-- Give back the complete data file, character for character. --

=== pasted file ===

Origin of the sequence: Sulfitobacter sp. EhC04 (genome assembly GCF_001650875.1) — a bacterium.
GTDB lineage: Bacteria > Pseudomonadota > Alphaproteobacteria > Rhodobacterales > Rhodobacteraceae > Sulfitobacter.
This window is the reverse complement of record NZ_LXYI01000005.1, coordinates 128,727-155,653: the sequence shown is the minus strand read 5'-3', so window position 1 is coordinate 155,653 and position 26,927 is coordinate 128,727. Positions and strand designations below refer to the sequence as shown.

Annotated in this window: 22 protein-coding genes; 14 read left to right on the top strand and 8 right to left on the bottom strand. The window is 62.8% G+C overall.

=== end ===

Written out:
Origin of the sequence: Sulfitobacter sp. EhC04 (genome assembly GCF_001650875.1) — a bacterium.
GTDB lineage: Bacteria > Pseudomonadota > Alphaproteobacteria > Rhodobacterales > Rhodobacteraceae > Sulfitobacter.
This window is the reverse complement of record NZ_LXYI01000005.1, coordinates 128,727-155,653: the sequence shown is the minus strand read 5'-3', so window position 1 is coordinate 155,653 and position 26,927 is coordinate 128,727. Positions and strand designations below refer to the sequence as shown.

Annotated in this window: 22 protein-coding genes; 14 read left to right on the top strand and 8 right to left on the bottom strand. The window is 62.8% G+C overall.